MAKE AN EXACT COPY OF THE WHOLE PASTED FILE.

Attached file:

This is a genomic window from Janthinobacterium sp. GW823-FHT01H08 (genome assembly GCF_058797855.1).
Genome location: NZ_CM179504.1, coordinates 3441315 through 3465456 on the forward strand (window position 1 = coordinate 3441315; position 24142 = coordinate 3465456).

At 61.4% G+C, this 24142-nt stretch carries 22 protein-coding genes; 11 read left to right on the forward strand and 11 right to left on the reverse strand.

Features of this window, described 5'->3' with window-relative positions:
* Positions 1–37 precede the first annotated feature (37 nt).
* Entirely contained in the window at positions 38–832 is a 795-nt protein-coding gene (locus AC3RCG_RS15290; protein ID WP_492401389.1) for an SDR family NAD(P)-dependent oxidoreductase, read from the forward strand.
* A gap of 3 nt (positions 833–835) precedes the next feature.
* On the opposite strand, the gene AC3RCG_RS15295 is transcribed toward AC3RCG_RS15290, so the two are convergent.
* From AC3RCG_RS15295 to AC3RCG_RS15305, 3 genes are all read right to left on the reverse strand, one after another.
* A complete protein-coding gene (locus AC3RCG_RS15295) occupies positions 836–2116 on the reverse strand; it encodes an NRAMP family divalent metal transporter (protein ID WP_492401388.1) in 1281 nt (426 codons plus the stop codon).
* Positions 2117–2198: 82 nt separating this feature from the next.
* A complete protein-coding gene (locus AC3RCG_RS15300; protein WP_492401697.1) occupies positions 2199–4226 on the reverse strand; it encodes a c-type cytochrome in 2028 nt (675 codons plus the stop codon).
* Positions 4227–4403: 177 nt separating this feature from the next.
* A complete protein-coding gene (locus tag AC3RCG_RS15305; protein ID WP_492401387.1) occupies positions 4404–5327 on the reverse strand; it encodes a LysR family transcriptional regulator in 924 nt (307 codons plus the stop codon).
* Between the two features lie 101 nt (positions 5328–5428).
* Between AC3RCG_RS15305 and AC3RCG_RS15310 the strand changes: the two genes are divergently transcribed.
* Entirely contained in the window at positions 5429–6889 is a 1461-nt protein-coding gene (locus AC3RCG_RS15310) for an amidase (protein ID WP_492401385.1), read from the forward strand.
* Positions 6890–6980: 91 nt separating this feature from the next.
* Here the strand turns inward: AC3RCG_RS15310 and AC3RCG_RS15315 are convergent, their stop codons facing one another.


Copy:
This is a genomic window from Janthinobacterium sp. GW823-FHT01H08 (genome assembly GCF_058797855.1).
Genome location: NZ_CM179504.1, coordinates 3441315 through 3465456 on the forward strand (window position 1 = coordinate 3441315; position 24142 = coordinate 3465456).

At 61.4% G+C, this 24142-nt stretch carries 22 protein-coding genes; 11 read left to right on the forward strand and 11 right to left on the reverse strand.

Features of this window, described 5'->3' with window-relative positions:
* Positions 1–37 precede the first annotated feature (37 nt).
* Entirely contained in the window at positions 38–832 is a 795-nt protein-coding gene (locus AC3RCG_RS15290; protein ID WP_492401389.1) for an SDR family NAD(P)-dependent oxidoreductase, read from the forward strand.
* A gap of 3 nt (positions 833–835) precedes the next feature.
* On the opposite strand, the gene AC3RCG_RS15295 is transcribed toward AC3RCG_RS15290, so the two are convergent.
* From AC3RCG_RS15295 to AC3RCG_RS15305, 3 genes are all read right to left on the reverse strand, one after another.
* A complete protein-coding gene (locus AC3RCG_RS15295) occupies positions 836–2116 on the reverse strand; it encodes an NRAMP family divalent metal transporter (protein ID WP_492401388.1) in 1281 nt (426 codons plus the stop codon).
* Positions 2117–2198: 82 nt separating this feature from the next.
* A complete protein-coding gene (locus AC3RCG_RS15300; protein WP_492401697.1) occupies positions 2199–4226 on the reverse strand; it encodes a c-type cytochrome in 2028 nt (675 codons plus the stop codon).
* Positions 4227–4403: 177 nt separating this feature from the next.
* A complete protein-coding gene (locus tag AC3RCG_RS15305; protein ID WP_492401387.1) occupies positions 4404–5327 on the reverse strand; it encodes a LysR family transcriptional regulator in 924 nt (307 codons plus the stop codon).
* Between the two features lie 101 nt (positions 5328–5428).
* Between AC3RCG_RS15305 and AC3RCG_RS15310 the strand changes: the two genes are divergently transcribed.
* Entirely contained in the window at positions 5429–6889 is a 1461-nt protein-coding gene (locus AC3RCG_RS15310) for an amidase (protein ID WP_492401385.1), read from the forward strand.
* Positions 6890–6980: 91 nt separating this feature from the next.
* Here the strand turns inward: AC3RCG_RS15310 and AC3RCG_RS15315 are convergent, their stop codons facing one another.